Wine label remover sheets are a far less labor-intensive way to remove wine labels.
About the Wine Label Remover
Wine label removers are used to gently remove the wine label from the bottle without destroying the label itself. These label removers are similar to wide sheets of tape and work by simply placing the sheets over the wine label, rubbing the label to ensure the remover is thoroughly adhered and then peeling it back. The printed label comes off, while the paper backing coated with adhesive remains on the bottle.
Here is a list of where you can find wine label remover sheets offered in packs anywhere from 10 to 100.
No matter what brand name the wine label remover, those whom have tried them have experienced mixed results. The biggest complaint about using the sheets is the cost, right around one-dollar a sheet. If you plan on starting a large collection of wine labels, using the removal sheets will get a bit pricey, but they are perfect for saving the occasional label here and there. Aside from the cost, the most common problems are:
- The adhesive on the label remover sheet is not strong enough to completely peel off the wine label.
- Holes or tears occur in the label when removing the adhesive sheet.
- Problems also arise when the wine label is laminated due to the fact that the label remover will only remove the laminated sheet and not the actual printed label.
Other Ways to Remove Wine Labels
Yes, the following methods are much more labor intensive but they are far less expensive.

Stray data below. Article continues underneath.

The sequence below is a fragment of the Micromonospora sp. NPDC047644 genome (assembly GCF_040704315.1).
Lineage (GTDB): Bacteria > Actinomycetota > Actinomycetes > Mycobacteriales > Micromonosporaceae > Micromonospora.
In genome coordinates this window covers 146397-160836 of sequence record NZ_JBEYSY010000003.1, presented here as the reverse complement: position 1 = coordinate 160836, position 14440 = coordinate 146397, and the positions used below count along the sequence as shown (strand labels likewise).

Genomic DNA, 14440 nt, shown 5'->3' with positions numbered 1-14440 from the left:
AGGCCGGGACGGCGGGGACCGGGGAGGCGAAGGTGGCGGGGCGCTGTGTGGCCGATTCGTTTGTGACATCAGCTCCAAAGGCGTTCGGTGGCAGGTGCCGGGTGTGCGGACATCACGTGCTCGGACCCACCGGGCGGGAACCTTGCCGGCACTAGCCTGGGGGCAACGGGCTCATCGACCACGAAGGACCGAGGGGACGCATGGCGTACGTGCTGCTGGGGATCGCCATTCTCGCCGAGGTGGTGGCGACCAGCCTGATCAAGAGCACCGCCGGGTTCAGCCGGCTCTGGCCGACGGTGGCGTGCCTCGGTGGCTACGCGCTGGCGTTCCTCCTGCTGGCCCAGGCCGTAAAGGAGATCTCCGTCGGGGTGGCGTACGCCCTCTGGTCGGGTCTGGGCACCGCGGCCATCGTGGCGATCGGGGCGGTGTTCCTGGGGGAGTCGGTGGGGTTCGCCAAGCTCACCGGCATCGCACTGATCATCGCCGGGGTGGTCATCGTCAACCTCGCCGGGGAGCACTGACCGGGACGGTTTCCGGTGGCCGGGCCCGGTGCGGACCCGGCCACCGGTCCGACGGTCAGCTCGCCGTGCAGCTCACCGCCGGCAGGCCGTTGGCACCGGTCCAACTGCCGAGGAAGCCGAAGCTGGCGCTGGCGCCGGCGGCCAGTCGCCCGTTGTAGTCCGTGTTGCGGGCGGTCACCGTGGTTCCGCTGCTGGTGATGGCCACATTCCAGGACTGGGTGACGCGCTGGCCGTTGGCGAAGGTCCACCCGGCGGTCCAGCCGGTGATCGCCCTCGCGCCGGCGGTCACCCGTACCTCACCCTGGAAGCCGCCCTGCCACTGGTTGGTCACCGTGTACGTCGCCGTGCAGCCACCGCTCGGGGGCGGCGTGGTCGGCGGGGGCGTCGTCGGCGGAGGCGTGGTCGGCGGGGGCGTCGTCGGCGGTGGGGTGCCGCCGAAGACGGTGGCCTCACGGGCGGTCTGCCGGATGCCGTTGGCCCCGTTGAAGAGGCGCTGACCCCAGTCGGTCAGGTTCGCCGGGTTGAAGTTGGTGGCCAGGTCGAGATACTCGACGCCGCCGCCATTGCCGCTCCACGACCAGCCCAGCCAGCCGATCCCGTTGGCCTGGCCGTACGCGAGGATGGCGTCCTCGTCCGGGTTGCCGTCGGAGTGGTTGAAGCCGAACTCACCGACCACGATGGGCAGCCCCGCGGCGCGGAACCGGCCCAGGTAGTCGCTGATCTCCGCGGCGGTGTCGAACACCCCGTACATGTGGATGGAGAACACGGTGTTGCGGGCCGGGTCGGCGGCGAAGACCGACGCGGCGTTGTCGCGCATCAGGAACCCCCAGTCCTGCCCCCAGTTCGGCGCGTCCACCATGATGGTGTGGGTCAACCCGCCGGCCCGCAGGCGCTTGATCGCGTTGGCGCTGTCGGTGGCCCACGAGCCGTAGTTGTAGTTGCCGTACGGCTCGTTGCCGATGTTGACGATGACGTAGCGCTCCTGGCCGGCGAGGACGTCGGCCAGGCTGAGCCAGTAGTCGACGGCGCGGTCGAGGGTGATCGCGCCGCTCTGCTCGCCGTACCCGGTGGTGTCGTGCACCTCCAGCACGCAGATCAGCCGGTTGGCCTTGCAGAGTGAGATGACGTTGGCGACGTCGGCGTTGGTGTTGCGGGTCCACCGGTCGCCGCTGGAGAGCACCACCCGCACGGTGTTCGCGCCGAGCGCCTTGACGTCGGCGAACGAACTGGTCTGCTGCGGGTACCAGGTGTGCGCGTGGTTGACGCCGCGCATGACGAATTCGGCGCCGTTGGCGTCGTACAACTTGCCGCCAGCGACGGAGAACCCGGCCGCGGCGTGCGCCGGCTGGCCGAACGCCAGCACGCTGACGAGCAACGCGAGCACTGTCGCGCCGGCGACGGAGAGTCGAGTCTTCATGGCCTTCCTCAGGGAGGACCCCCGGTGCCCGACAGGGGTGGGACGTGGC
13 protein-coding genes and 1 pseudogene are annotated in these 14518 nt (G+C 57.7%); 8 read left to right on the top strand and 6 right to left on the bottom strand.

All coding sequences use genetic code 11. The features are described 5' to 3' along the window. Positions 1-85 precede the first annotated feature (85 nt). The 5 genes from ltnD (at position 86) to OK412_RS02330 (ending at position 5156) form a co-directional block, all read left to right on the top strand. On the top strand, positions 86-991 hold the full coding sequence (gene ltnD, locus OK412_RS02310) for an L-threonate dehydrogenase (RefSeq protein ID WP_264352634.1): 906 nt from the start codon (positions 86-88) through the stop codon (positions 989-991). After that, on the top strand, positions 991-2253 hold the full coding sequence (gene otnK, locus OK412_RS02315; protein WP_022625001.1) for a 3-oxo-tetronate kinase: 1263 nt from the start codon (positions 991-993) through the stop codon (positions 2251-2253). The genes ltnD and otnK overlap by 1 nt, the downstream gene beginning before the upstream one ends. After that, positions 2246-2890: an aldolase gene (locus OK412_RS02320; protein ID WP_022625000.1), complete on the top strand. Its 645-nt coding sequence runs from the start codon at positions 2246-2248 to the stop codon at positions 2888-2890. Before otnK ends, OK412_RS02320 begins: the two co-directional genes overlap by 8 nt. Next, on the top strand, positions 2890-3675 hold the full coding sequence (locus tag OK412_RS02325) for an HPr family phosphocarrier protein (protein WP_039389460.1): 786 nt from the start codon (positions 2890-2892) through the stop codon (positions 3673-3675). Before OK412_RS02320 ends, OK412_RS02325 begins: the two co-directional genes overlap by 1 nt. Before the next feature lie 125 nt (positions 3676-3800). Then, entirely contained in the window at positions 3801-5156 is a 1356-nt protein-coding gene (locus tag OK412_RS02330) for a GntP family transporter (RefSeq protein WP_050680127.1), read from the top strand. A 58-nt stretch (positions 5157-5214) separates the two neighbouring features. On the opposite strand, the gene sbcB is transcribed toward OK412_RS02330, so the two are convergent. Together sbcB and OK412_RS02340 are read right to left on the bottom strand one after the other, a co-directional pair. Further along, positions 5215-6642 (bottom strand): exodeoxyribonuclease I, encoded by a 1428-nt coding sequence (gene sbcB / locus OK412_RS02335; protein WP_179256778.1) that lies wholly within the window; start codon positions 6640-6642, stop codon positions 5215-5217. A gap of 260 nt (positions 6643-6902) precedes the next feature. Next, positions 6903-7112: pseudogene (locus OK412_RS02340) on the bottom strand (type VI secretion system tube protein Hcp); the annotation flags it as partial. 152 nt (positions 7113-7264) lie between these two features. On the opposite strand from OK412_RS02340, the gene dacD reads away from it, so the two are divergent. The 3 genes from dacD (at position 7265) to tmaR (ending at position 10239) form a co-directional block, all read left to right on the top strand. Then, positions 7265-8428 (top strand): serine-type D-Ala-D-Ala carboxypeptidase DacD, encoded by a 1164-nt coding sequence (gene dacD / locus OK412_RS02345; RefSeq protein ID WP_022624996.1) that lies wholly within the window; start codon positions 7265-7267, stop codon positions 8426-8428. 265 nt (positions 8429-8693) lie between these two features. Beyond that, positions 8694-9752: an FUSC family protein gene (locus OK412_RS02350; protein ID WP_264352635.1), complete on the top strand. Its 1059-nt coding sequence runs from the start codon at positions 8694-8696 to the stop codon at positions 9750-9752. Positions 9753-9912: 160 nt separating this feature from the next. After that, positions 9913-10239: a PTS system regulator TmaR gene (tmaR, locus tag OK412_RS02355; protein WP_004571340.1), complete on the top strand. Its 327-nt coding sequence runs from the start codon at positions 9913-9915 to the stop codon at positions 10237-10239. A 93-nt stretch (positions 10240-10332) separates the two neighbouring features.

Soak the empty wine bottle in hot water with a bit of mild detergent for about 20 to 30 minutes. The combination of the hot water and the detergent will loosen the adhesive, allowing you to peel it off intact. Be patient though, not soaking the bottle for long enough or attempting to peel the label off too quickly will only result in a tearing.
Using Hot Water
A different way to use hot water to remove your wine label is to fill the empty wine bottle with hot water and wait for the heat to loosen the adhesive. This will take longer than soaking your wine bottle in a sink full of hot water, but you won't have to worry about the label puckering or becoming discolored, which can sometimes happen when soaking the outside entire bottle.
The best way to use steam to remove your wine labels is by using a teakettle. Heat the water in the kettle and hold the bottle over the spout as it begins to produce steam. The steam will then loosen the adhesive backing on the label. Periodically pull the bottle away from the heat and pull up a corner of the label to see if it has loosened enough. Be sure to use an oven mitt to protect your hands from getting burned by the steam.
Whatever method you choose to remove your wine labels, none of them are foolproof. Here are a few final words of advice to keep in mind when removing wine labels.
- Steer clear of adhesive removers - Many adhesive removal products on the market are oil based and will discolor your wine label.
- Be careful - If you are using a straight-edged razor to remove your wine labels, be sure to move the razor under the label very slowly.
- Wine labels on American wines generally take longer to remove than those made in Europe, so give the bottle some extra soaking time.
- If the label becomes shriveled or puckered after removal, let it dry and place it in a book to flatten out.
Finally, don't forget a wine journal or scrapbook to store all of your wine labels in!